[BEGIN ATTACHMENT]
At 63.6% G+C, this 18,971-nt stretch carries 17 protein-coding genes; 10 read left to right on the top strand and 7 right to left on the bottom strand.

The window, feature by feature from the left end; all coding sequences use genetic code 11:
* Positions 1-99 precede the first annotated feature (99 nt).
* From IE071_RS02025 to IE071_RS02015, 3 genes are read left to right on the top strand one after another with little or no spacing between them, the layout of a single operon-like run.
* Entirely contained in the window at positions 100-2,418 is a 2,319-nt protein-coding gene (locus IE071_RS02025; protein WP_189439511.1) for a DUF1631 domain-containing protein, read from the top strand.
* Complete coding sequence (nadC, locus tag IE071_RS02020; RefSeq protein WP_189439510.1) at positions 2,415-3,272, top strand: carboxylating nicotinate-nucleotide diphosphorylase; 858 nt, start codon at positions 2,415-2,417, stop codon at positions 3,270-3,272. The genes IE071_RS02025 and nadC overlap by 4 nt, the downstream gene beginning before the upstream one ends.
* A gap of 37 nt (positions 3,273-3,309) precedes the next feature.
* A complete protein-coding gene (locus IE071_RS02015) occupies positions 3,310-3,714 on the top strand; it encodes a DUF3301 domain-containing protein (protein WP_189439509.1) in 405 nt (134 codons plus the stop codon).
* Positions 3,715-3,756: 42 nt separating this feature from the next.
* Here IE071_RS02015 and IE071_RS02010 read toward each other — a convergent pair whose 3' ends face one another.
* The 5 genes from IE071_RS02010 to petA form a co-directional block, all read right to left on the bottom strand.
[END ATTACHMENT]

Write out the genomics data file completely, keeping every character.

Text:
At 63.6% G+C, this 18,971-nt stretch carries 17 protein-coding genes; 10 read left to right on the top strand and 7 right to left on the bottom strand.

The window, feature by feature from the left end; all coding sequences use genetic code 11:
* Positions 1-99 precede the first annotated feature (99 nt).
* From IE071_RS02025 to IE071_RS02015, 3 genes are read left to right on the top strand one after another with little or no spacing between them, the layout of a single operon-like run.
* Entirely contained in the window at positions 100-2,418 is a 2,319-nt protein-coding gene (locus IE071_RS02025; protein WP_189439511.1) for a DUF1631 domain-containing protein, read from the top strand.
* Complete coding sequence (nadC, locus tag IE071_RS02020; RefSeq protein WP_189439510.1) at positions 2,415-3,272, top strand: carboxylating nicotinate-nucleotide diphosphorylase; 858 nt, start codon at positions 2,415-2,417, stop codon at positions 3,270-3,272. The genes IE071_RS02025 and nadC overlap by 4 nt, the downstream gene beginning before the upstream one ends.
* A gap of 37 nt (positions 3,273-3,309) precedes the next feature.
* A complete protein-coding gene (locus IE071_RS02015) occupies positions 3,310-3,714 on the top strand; it encodes a DUF3301 domain-containing protein (protein WP_189439509.1) in 405 nt (134 codons plus the stop codon).
* Positions 3,715-3,756: 42 nt separating this feature from the next.
* Here IE071_RS02015 and IE071_RS02010 read toward each other — a convergent pair whose 3' ends face one another.
* The 5 genes from IE071_RS02010 to petA form a co-directional block, all read right to left on the bottom strand.